Park City ’16

One of the things I love about visiting a city multiple times is how different each visit is from the last. Whether everything’s completely new or you’re starting to get a feel for the city, things always have a way of popping up and surprising you. This was my fourth time in Park City, and I loved every second of it.

Perhaps most unsurprising this time was the weather. The one day I got up and out was Tuesday, and it was in the high 20s around 9:30. Needless to say, the snow was really fast, but I managed to find some nice corduroy to help me check my speed. By the end of the day, it warmed up to nearly 50°, perfectly softening up the moguls on the steepest terrain in Park City.

Many will say that skiing is a solitary sport, just you battling the elements, taking everything Lady Winter can hurl at you. I disagree, to a point. Skiing solo is nice, but only if you know where you’re going. I’m fortunate to have visited multiple times now and started building up my own network, namely my grandmother’s cousin and her husband. Now retired, they split their time between Florida and Park City, and I always try to connect with them whenever I’m in town. Let me just say, they shred. That beautiful day where I hit some of the steepest terrain in Park City? It was him who led me and his forty-year old son down the 9,990-foot- tall peak (called, conveniently enough, Ninety-Nine Ninety). I’m thankful to have a mountain guide who was constantly pushing me on one of the most beautiful days of the year.

What surprised me was New England, both those from there, and those who had no idea about it. I quickly realized that New Englanders find each other. We hung out with a number of guys originally from New England, but who now call Park City home. It was refreshing to talk about the NEK, or Plaistow, or Bristol, and look up at the mountains around us and see how far we’d come. One morning I started my day by riding the chair with a family from Massachusetts, and then the next chair with a woman from Narragansett, Rhode Island. We all commiserated about the lack of snow this winter, but rejoiced at finally “finding winter” as we all said.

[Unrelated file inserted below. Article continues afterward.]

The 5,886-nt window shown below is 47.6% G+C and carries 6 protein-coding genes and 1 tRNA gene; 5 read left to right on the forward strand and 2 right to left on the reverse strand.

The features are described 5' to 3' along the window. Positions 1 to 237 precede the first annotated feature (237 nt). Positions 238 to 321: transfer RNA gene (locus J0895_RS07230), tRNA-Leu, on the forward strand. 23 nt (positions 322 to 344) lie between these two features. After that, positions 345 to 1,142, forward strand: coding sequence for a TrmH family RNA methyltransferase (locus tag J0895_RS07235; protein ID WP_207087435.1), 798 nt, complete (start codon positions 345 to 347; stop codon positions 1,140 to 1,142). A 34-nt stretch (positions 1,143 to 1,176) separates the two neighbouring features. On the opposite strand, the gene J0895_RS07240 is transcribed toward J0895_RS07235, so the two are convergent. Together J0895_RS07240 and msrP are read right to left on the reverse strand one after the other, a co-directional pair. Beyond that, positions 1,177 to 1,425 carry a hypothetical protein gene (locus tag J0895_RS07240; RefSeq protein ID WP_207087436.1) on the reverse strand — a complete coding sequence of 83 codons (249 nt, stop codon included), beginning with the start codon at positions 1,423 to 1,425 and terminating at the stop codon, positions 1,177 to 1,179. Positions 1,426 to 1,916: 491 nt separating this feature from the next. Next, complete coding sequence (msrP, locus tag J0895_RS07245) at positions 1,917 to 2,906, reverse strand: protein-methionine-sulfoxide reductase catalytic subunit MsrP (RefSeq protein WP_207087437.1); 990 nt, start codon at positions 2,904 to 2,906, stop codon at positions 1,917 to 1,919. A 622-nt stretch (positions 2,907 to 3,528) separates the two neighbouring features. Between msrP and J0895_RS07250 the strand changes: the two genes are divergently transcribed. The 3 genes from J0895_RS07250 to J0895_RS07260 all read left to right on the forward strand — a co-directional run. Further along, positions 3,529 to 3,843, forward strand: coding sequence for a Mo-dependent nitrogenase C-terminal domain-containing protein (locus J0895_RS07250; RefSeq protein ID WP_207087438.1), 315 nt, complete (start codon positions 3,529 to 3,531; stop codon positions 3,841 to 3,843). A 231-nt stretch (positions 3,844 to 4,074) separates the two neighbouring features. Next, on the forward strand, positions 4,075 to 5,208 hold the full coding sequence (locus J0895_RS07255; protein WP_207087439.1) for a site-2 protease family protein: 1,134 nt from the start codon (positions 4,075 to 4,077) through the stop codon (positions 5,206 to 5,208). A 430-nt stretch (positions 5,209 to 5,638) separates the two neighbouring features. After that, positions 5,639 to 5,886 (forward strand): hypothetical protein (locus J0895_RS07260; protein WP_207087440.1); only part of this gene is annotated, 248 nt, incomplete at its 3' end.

But I really enjoyed conversing with those who knew nothing about New England. As many of you know, I’m proud of where I come from, having spent time in four of the six New England states. Perhaps most surprising, the number one question I got was “But isn’t it just really small?” “Well, maybe,” I’d respond. But it’s not as small as you might think. From where I live in Rhode Island, it is 4 ½ hours to the mountains of Vermont. Perhaps most frustratingly, people would ask, “But isn’t it just like New York City?” “Nope. Not at all,” was my response. And I’d explain how each state has its own unique culture and personality, with both its pros and cons. Since you are all probably familiar with these stereotypes, I am not going to get into that conversation here. But if you are not familiar with Massachusetts, Maine, New Hampshire, Vermont, Rhode Island, or Connecticut, you are just going to have to visit and see for yourself! (Little plug for some hometown tourism right there).

But at the end of the day, whether the people I met were from Florida, Arizona, or the Pacific Northwest, we were all there for one reason: skiing (or snowboarding I guess). Just like with any good conversation, you gradually learn to focus on the commonalities instead of the differences. I was able to (hopefully) educate them about what New England has to offer, and also make the case for it being so very different from New York.

EuroTrip ’16 Itinerary

Trip Itinerary (Bath, Florence, Rome, 3/24-3/31)

Bath
Stayed at: Hilton ◊◊◊ – Clean, comfortable, good location
Ate At:

  • Bagels ◊◊◊ - Hard to believe we found a good bagel place in England but we did! We got them to go and ate them on a bench at the Royal Crescent on our first morning. Definitely hit the spot and was a great way to start our trip.
  • The Huntsman ◊◊◊ – Very good menu. As it’s name implies, it mostly specializes in a wide variety of meat, and has a good selection of beers from across Europe.
  • Sally Lunn’s ◊◊◊◊ – A Bath staple, Sally Lunn’s specializes in “buns,” which are more like a Portugese roll or a softer, flakier English muffin. Regardless, it is delicious, and can be ordered either as sweet (highly recommend the cinnamon!!) or savory (I had mine with ham and “piccalilli,” like a small selection of pickles). Both were delicious, and paired with a good strong pot of tea made for a great lunch.
  • Korean Tapas ◊◊◊ - The food was good, and the name says it all. If you’re looking for a good place to get Asian food, highly recommend it.
  • Heart of the Lion ◊◊◊ – Bath’s smallest pub, this was where we got fish n chips and a flight of 3 of their house beers. Highly recommend the combo, provided you can find a place to sit!